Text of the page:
Pennsylvania: Harrisburg to Philly, Oct 23-26, 2016

Posted: November 3, 2016 in Pennsylvania trips

Geography students: there is a reason the Battle of Gettysburg happened where it did; if you were a Southerner and wanted to invade the North, Gettysburg would your go-to place, the soft underbelly of Yankeeland, only about ten miles north of the Pennsylvania border which is also called the Mason-Dixon Line.    And only thirty-five miles north of Gettysburg is Harrisburg, the capital of the state of Pennsylvania.   Bottom line: Harrisburg is not that far from Chapel Hill;  if you drive (as I did in reverse on the way home) I-85 to Richmond / I-95 to DC Beltline West / I-270 to Frederick, then US 15; you can get to Harrisburg in less than seven hours.    I also knew that Amtrak has about seven trains a day from Philadelphia to Harrisburg.    The weather was a conundrum; predicted to be beautiful except for a very hard wind blowing west to east.  I could bicycle with a tailwind the 125 miles from Harrisburg to Philadelphia in two or three days.  I could then take Amtrak back to the car.

I had not fully made these plans when I left home with the folding bicycle in the trunk of the car at six o’clock on a Sunday morning.   I was going somewhere, but I needed to adapt to the strong west-east wind.  I came up with the idea of Harrisburg / Philadelphia while driving up I-81 in the Shenandoah valley of Virginia.   At about two in the afternoon I parked our white Honda just west of downtown Harrisburg in this parking lot, where I trusted it would be OK for three days.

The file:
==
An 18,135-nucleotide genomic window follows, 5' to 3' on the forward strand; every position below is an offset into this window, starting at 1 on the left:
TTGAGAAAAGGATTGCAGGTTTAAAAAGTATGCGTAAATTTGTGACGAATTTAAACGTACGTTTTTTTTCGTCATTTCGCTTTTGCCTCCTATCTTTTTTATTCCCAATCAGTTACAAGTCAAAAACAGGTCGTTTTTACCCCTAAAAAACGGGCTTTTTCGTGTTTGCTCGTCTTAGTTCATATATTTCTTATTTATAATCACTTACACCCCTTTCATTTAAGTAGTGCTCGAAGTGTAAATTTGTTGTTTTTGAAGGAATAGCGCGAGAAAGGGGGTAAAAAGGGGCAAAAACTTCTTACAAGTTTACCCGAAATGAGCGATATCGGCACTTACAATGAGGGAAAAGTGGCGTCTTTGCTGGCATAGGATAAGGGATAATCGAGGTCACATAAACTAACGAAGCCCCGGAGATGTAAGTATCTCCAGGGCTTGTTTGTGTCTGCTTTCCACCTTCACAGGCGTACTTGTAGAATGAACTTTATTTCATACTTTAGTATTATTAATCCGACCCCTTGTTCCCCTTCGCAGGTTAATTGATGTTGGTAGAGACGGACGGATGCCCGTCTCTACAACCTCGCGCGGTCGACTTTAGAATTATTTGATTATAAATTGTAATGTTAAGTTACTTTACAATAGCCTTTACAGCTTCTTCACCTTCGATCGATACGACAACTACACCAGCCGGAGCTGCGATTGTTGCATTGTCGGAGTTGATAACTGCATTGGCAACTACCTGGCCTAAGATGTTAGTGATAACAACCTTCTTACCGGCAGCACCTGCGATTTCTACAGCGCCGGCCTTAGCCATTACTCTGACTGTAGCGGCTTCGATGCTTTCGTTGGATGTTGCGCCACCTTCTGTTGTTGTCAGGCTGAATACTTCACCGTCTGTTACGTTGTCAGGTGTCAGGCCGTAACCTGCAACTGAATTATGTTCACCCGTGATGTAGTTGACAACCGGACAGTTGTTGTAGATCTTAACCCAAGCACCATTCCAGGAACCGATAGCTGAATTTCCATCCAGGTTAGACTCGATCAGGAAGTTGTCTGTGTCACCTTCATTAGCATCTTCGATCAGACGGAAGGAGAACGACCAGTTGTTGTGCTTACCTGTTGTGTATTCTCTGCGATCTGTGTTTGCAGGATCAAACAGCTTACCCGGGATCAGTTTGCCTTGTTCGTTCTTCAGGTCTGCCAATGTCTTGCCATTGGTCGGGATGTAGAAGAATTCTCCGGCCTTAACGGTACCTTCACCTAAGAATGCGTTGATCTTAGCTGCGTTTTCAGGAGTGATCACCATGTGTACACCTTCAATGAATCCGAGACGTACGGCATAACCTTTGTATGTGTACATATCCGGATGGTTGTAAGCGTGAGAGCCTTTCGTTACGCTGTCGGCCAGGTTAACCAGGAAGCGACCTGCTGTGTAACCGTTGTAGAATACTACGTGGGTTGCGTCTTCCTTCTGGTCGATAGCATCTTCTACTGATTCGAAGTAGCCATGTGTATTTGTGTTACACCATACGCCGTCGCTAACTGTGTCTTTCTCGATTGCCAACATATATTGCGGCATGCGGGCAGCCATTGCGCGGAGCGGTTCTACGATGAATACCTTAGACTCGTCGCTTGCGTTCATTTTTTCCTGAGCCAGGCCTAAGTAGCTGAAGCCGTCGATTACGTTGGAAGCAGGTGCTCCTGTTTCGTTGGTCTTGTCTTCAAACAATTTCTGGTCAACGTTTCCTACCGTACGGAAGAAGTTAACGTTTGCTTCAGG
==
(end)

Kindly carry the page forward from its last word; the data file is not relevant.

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I had bicycled several pieces of this Harrisburg / Philadelphia route before but not all at once.  I now realize that this 125 mile ride is one of the better urban rides on the East Coast.     Leaving Walmart,  I arrived at this art deco bridge to cross the Susquehanna River into downtown Harrisburg.

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There are quite a few bridges running parallel across the river.

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The area with government offices around the state capital building seems vibrant.  Otherwise, Harrisburg is worn and depressed.    There used to be heavy industry here, like steel making.  On the train ride three days later I saw the huge Steelton mill, just outside of Harrisburg, essentially abandoned since about 1980.   It looked to be more than a mile long.

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Riding east from downtown Harrisburg I did not enter farmland.  Rather, I passed through a series of older towns that ran one into another.    Even in the year 1895 it must have been one continuous city.   I find it interesting and somehow beautiful; North Carolina looks nothing like this.